Honouring Berkeley

By  Lubomyr Luciuk, Catholic Register Special
  • May 4, 2007
I wasn’t there for Berkeley Brean’s funeral. In fact, I hadn’t seen him in decades. I heard he married but I never met his wife, or their sons. I did not know, until I got his obituary, that he endured cancer for three years before he died on Nov. 4, 2006.
High school friends mentioned his passing, in passing. They thought I knew. By then all I could do was think back to how I was but a boy when I met him, in 1967. It was my first year in what was then an all-boys high school, Kingston’s Regiopolis College. I remember a tall, handsome, athletic — even somewhat mischievous — Jesuit novice. He asked us to call him Berkeley. We did. He was a fun guy, a big brother. We looked forward to his class.

Many of our other teachers were older priests, strictly committed to ensuring we got the best possible Catholic education. That meant encouraging us to ask intelligent questions, to which they gave frank answers, albeit always conforming to the tenets of the faith. I might not then, or since, have agreed with their views on the pitfalls of the “Playboy philosophy,” or the metaphysical speculations of the Jesuit theologian and geologist, Teilhard de Chardin, but we discussed such matters at Regi, in Grade 9. It was a great school. Not that we said so, not at the time.

Religion was Fr. Peter Ambrosie’s domain. His classroom was across the hall from Berkeley’s. It was graced with a large painting, usually shrouded, unveiled every Sept. 21. Depicted was the torture of two Jesuit missionaries, Fr. Gabriel L’Alemant and Fr. Jean de Brebeuf, captured March 16, 1649, by Iroquois warriors. How L’Alemant met his end I never did learn but, according to a contemporary, Christophe Regnaut, whom Ambrosie quoted at length, the charismatic Brebeuf endured horrific mutilations, ranging from being scalded with boiling water in mock Baptism to having his heart torn out and consumed, by “the savages.” In 1930, eight Jesuit martyrs, canonized by Pope Pius XI, became the patron saints of Canada. Ambrosie was particularly reverent when recalling their suffering for the faith.

I was not. I wanted to know what these Frenchmen were doing in Huronia, why they thought they had any right to convert Indians to Catholicism — as if the locals did not have their own creed — and, furthermore, why anyone should care about mid-17th-century busybodies?

Ambrosie chucked me out of his classroom. That commotion brought Berkeley into the corridor. I remember fearing that I was about to go on pilgrimage to the principal’s office, where Fr. Granville would surely order my expulsion. Others had suffered that fate. I began to think upon what I had done. And I knew, even then, that my words had hurt Fr. Ambrosie, and Berkeley too. I had mocked martyrdom.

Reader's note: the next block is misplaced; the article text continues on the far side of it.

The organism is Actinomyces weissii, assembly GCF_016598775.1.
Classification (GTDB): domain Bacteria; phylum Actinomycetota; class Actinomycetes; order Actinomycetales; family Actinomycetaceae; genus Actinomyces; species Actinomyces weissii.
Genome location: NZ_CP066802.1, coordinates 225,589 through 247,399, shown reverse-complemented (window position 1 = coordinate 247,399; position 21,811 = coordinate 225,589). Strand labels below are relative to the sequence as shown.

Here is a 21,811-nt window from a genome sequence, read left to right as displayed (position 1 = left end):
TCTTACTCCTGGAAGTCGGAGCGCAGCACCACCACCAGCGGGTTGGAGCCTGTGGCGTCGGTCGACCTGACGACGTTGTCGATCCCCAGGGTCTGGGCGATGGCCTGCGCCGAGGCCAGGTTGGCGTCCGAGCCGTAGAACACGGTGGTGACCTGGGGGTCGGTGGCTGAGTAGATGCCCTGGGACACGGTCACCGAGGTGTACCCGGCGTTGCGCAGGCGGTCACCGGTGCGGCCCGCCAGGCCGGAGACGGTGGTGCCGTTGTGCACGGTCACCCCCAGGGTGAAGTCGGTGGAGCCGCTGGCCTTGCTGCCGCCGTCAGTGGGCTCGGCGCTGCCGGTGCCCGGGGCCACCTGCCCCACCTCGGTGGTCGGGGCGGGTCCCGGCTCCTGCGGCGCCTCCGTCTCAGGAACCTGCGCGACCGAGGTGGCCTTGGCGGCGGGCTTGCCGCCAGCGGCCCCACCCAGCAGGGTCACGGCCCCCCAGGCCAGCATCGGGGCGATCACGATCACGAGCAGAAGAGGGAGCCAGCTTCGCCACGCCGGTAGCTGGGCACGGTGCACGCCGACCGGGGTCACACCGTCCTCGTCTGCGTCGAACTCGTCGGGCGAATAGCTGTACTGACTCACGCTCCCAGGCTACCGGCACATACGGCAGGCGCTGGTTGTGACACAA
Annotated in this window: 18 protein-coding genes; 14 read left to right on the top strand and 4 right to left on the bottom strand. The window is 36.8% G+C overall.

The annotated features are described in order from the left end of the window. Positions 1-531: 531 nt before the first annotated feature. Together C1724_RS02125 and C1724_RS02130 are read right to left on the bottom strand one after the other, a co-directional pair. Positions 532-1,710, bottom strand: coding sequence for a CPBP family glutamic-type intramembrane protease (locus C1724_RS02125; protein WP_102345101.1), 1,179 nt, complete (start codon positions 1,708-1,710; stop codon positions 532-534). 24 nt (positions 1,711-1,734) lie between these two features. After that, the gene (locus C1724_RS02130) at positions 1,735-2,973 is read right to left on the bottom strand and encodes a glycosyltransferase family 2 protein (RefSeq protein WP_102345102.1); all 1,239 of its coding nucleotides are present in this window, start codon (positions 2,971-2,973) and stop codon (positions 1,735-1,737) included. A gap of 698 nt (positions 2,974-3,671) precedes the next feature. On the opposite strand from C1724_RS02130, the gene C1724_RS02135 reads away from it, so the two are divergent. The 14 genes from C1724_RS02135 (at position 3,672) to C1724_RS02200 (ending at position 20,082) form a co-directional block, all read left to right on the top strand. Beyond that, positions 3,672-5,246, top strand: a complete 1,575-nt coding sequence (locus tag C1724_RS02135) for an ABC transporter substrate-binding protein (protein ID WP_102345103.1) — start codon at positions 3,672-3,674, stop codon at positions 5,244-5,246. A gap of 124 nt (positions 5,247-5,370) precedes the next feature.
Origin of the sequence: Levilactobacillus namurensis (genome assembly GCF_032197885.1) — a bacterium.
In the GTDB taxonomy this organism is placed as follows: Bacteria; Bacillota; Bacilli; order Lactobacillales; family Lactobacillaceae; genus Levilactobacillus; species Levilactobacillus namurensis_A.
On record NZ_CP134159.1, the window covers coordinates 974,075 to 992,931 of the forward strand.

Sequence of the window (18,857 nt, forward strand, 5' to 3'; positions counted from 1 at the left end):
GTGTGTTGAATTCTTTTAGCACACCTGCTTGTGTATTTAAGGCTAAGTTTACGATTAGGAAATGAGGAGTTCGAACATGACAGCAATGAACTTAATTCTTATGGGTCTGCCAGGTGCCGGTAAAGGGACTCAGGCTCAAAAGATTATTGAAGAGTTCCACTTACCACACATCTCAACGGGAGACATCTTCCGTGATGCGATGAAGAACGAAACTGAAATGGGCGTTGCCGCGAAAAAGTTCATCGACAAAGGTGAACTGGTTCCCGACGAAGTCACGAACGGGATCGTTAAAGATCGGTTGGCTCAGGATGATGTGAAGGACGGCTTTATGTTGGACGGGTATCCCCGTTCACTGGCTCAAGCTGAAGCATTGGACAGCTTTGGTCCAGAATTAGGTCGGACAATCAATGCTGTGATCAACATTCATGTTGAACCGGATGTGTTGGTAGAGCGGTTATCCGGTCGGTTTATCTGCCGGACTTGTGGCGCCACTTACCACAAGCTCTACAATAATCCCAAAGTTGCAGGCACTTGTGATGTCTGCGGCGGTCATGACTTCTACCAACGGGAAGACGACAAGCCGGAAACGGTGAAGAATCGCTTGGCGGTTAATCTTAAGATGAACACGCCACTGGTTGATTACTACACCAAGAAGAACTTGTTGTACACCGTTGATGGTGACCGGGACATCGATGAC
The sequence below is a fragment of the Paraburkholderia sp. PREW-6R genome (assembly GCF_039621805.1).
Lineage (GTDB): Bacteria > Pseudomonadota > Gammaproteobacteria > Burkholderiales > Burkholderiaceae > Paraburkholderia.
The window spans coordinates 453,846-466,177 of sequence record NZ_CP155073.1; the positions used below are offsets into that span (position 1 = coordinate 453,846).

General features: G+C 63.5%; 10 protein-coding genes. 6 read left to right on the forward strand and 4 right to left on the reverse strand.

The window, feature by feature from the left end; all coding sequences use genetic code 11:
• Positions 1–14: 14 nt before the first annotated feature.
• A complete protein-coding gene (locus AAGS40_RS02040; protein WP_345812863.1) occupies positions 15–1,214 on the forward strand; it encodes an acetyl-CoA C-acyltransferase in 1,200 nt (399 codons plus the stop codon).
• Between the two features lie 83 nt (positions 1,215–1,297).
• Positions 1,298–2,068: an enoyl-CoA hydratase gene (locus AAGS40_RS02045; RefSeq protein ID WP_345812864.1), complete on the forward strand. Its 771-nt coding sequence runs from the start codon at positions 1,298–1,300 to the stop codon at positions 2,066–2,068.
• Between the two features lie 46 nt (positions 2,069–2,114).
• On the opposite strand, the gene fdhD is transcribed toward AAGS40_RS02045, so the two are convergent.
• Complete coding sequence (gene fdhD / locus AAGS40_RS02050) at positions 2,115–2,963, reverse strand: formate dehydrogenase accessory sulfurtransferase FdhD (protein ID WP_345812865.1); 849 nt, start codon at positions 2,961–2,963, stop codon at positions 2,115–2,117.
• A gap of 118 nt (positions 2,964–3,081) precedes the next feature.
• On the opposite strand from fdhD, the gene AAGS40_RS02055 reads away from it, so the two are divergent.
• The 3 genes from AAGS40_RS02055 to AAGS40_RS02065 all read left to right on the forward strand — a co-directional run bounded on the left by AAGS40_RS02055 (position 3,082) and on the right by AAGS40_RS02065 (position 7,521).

My two teachers soon came back. I was told to return to my seat. Nothing more was said, until later. Berkeley took me aside. He told me that while learning was about asking questions, teaching was about giving answers, as best one could. I should remember, he said, that there are no stupid questions but that questions can be asked stupidly. I haven’t forgotten. I tell my students the same thing, 40 years later.

I got to know, and like, Ambrosie. I went with him to the Martyrs’ Shrine, at Midland, Ont., and travelled in the countryside around Kingston, as this good priest visited remoter parishes, hearing confessions, a few Regi boys keeping him company. He drove us even as his faith drove him.

Berkley did not become a priest, but he kept the faith, and is remembered as a great teacher and coach. When I learned he died I began thinking about what I need to do to honour him.

First I went to St. Mary’s Cemetery, to say goodbye. That trip reminded me of how important it is not to lose touch with those who make a difference in one’s life. There is something holy about saying “thank you” to those who deserve to hear it, from your lips, while they still can. On that score I failed Berkeley, but I know he forgives me.

In his memory I also made a donation to the Southeastern Ontario Cancer Centre, at the Kingston General Hospital. Berkeley gave of himself all his life, and wanted others to. I should try.

And I will return to the Martyrs’ Shrine. The church’s servants are, these days, routinely derided as pederasts or propagandists. Their critics never record the good deeds of men like Brebeuf and Ambrosie and Brean. It’s time for me to go to a place made sacred by faith, to think quietly about my own.

(Prof. Luciuk teaches at the Royal Military College of Canada in Kingston, Ont.)

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